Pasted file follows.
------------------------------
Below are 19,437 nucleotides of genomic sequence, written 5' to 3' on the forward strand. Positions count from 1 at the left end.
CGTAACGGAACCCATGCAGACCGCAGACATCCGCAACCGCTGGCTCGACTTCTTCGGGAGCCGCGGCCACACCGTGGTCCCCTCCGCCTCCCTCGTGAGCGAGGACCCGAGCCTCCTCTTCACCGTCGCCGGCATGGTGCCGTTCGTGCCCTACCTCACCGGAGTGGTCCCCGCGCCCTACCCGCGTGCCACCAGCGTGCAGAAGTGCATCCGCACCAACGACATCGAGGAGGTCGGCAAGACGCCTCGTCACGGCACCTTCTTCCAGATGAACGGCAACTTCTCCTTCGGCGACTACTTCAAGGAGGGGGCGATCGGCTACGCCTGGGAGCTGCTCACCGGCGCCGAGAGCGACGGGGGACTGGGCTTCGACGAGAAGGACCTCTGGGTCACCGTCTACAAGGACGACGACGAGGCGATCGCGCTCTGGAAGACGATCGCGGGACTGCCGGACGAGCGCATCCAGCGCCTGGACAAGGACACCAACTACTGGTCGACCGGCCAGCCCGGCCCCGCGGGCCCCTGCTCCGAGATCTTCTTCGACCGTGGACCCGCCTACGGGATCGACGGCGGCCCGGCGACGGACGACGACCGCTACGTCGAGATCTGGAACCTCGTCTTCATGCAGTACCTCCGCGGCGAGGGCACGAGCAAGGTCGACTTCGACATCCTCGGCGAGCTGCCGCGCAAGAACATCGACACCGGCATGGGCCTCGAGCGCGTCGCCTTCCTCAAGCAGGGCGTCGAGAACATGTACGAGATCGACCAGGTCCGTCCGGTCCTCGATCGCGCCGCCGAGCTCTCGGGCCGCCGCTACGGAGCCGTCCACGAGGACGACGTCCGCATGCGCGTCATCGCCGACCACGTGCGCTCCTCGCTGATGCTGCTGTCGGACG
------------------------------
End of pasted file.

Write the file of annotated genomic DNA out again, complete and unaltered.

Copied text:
Below are 19,437 nucleotides of genomic sequence, written 5' to 3' on the forward strand. Positions count from 1 at the left end.
CGTAACGGAACCCATGCAGACCGCAGACATCCGCAACCGCTGGCTCGACTTCTTCGGGAGCCGCGGCCACACCGTGGTCCCCTCCGCCTCCCTCGTGAGCGAGGACCCGAGCCTCCTCTTCACCGTCGCCGGCATGGTGCCGTTCGTGCCCTACCTCACCGGAGTGGTCCCCGCGCCCTACCCGCGTGCCACCAGCGTGCAGAAGTGCATCCGCACCAACGACATCGAGGAGGTCGGCAAGACGCCTCGTCACGGCACCTTCTTCCAGATGAACGGCAACTTCTCCTTCGGCGACTACTTCAAGGAGGGGGCGATCGGCTACGCCTGGGAGCTGCTCACCGGCGCCGAGAGCGACGGGGGACTGGGCTTCGACGAGAAGGACCTCTGGGTCACCGTCTACAAGGACGACGACGAGGCGATCGCGCTCTGGAAGACGATCGCGGGACTGCCGGACGAGCGCATCCAGCGCCTGGACAAGGACACCAACTACTGGTCGACCGGCCAGCCCGGCCCCGCGGGCCCCTGCTCCGAGATCTTCTTCGACCGTGGACCCGCCTACGGGATCGACGGCGGCCCGGCGACGGACGACGACCGCTACGTCGAGATCTGGAACCTCGTCTTCATGCAGTACCTCCGCGGCGAGGGCACGAGCAAGGTCGACTTCGACATCCTCGGCGAGCTGCCGCGCAAGAACATCGACACCGGCATGGGCCTCGAGCGCGTCGCCTTCCTCAAGCAGGGCGTCGAGAACATGTACGAGATCGACCAGGTCCGTCCGGTCCTCGATCGCGCCGCCGAGCTCTCGGGCCGCCGCTACGGAGCCGTCCACGAGGACGACGTCCGCATGCGCGTCATCGCCGACCACGTGCGCTCCTCGCTGATGCTGCTGTCGGACG